Game Review | Covington Leads Balanced Effort in Bounce-Back Win

by Brian Seltzer
Sixers.com Reporter

Recap:

Rare would it be that a team refuse the type of performance the 76ers enjoyed in Charlotte, but their dominance Tuesday was particularly timely.

Looking to quickly recapture momentum in the thick of the season’s home stretch, the Sixers turned in one of their most impressive offensive showings of the year, while surging past the Hornets 128-114 at Spectrum Centre.

The Sixers’ 128 points marked their second-highest total to-date, and their combined 57.5 percent shooting effort established a new season-high.

What was the difference?, Brett Brown was asked afterwards.

“Robert Covington,” said the fifth-year head coach, who has now led the Sixers to 35 victories, their highest total in an 82-game season since 2010-2011.

On a night plenty of Sixers produced efficient box lines, Covington’s was hard to miss. The team’s longest-tenured player began his fifth professional campaign in unconscious fashion, but has spent the better part of the winter looking to reclaim his shooting form.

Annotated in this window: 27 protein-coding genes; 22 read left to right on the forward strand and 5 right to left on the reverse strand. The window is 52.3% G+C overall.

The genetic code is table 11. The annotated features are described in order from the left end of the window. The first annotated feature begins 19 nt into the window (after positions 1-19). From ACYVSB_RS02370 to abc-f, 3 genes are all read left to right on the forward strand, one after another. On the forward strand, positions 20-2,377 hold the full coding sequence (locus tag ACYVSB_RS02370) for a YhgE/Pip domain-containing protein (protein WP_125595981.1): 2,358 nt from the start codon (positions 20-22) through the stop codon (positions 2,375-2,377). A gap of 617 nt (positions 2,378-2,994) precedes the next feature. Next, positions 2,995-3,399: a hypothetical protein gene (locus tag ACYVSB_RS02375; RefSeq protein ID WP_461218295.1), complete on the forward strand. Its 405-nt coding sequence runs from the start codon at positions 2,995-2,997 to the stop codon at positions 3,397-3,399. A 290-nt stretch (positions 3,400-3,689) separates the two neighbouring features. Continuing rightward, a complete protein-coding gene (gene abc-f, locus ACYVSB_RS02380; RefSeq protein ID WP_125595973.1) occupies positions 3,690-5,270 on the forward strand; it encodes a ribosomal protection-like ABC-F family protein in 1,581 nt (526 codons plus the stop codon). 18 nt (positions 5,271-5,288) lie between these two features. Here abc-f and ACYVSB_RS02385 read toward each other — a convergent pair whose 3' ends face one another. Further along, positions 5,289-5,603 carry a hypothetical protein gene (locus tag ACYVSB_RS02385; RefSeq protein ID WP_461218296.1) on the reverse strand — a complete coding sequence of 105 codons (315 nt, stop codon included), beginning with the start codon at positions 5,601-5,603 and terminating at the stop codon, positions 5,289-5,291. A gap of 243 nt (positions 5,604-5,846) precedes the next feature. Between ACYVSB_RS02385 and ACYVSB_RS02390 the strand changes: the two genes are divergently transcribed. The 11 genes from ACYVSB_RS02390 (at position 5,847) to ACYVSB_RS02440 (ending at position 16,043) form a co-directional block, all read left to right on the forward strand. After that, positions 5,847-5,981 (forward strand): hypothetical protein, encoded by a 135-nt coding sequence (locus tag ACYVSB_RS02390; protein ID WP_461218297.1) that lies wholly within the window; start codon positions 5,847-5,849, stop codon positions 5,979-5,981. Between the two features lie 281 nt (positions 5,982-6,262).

Well, on Tuesday evening, his stroke was there, and then some.

Covington went off for 22 points, flushing 7 of his 11 attempts from the field, and, most notably, 5 of his 9 3-point tries. The scoring total was his highest since a 25-point game December 2nd versus the Detroit Pistons.

Regardless of offensive circumstances this season, Covington has maintained his signature defensive toughness. His work on Charlotte point guard Kemba Walker, however, was especially noteworthy.

Spearheading the Sixers’ coverage on the two-time All-Star, Covington helped contain the oft-potent Walker for just 5 points (1-9 fg, 0-5 3fg). It was Walker’s smallest output since April 13th, 2016.

Covington was one of seven Sixers to finish in double-digits. Ben Simmons was nearly perfect, converting his first seven shots en route to tallying 16 points (8-9 fg), 8 rebounds, and 13 assists. The double-double was his 25th of the year.

Joel Embiid shook off a 4-point first-half to finish with 18 points. Dario Saric supplied 19 points, while JJ Redick posted 14 points. Marco Belinelli and Ersan Ilyasova each netted 11 points.

“It was a very balanced attack,” said Redick. “Everybody was kind of in the same boat in terms of shot attempts.”

For a period and a half Tuesday, the Sixers and Hornets played a relatively even game. Then, with Simmons assuming a key role in lighting the fuse, the Sixers tore off a 25-7 run to gain control. Charlotte never really threatened the rest of the way.

After dealing with ball security issues Sunday in Milwaukee in the opener of their four-game road trip, the Sixers recovered nicely on the turnover front. They committed just 14 miscues Tuesday in the Queen City.